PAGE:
Two experiments address the question whether or not SAGAT is a valid measure -- whether or not it indeed measures what it is supposed to measure. Two reasons why it may not are mentioned.
  • Memory issues: If the information is processed in a highly automated fashion, it may not enter into consciousness. If it does, short-term memory span may prevent it from being reported after the simulation has frozen. Even if it even enters term memory, recall issues may still prevent it from being recalled.
  • Intrusiveness of the freeze may alter the operators' behaviour.

The first study deals with the memory issues by, in multiple trials, administering a full battery of SAGAT in random order. Due to the random order, the time at which each question was asked after the freeze varied up to six minutes. Endsley found that the majority of absolute error scores were within acceptable limits of error (meaning information can indeed be reported), and that no effect of time on error score was found (there is no sign of short-term memory decay).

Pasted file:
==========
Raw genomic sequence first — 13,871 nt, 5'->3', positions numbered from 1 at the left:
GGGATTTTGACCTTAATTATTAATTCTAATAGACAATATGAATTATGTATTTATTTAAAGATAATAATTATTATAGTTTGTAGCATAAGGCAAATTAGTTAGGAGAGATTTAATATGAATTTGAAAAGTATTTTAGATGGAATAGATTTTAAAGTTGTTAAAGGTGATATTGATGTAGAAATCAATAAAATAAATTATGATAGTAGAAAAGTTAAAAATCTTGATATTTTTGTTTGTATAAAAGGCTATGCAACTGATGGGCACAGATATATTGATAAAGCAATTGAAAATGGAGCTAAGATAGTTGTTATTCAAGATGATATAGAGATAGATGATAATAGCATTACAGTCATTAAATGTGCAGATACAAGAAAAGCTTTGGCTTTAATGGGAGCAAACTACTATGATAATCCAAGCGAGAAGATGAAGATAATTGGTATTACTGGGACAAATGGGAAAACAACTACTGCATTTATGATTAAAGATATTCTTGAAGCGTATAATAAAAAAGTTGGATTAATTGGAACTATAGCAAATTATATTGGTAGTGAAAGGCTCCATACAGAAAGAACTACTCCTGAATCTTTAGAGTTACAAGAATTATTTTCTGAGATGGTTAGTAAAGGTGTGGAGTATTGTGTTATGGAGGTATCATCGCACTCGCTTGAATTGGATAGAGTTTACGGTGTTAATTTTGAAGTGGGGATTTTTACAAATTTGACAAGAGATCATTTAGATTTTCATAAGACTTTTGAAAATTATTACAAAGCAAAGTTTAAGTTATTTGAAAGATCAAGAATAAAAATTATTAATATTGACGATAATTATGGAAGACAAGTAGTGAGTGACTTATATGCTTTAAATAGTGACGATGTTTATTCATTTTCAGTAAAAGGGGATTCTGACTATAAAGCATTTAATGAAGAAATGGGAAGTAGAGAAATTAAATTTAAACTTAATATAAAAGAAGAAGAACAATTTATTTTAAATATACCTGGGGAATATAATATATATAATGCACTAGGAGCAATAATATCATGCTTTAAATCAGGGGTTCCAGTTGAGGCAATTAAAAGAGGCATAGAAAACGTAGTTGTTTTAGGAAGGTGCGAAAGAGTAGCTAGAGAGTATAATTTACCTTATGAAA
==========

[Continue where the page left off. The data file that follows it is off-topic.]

To address the technique's potential intrusiveness, during a similar study, the amount (0-3) and duration (half, one, two minutes) was varied across trials. No performance difference was registered in any of the conditions.

A number of issues related to these experiments can be identified.
  • A substantial amount of training missions in which SAGAT was also adminstered was flown before the actual trials. This is highly unusual: One does not usually train SAGAT at all. Data on the pilots' scores across missions is not available.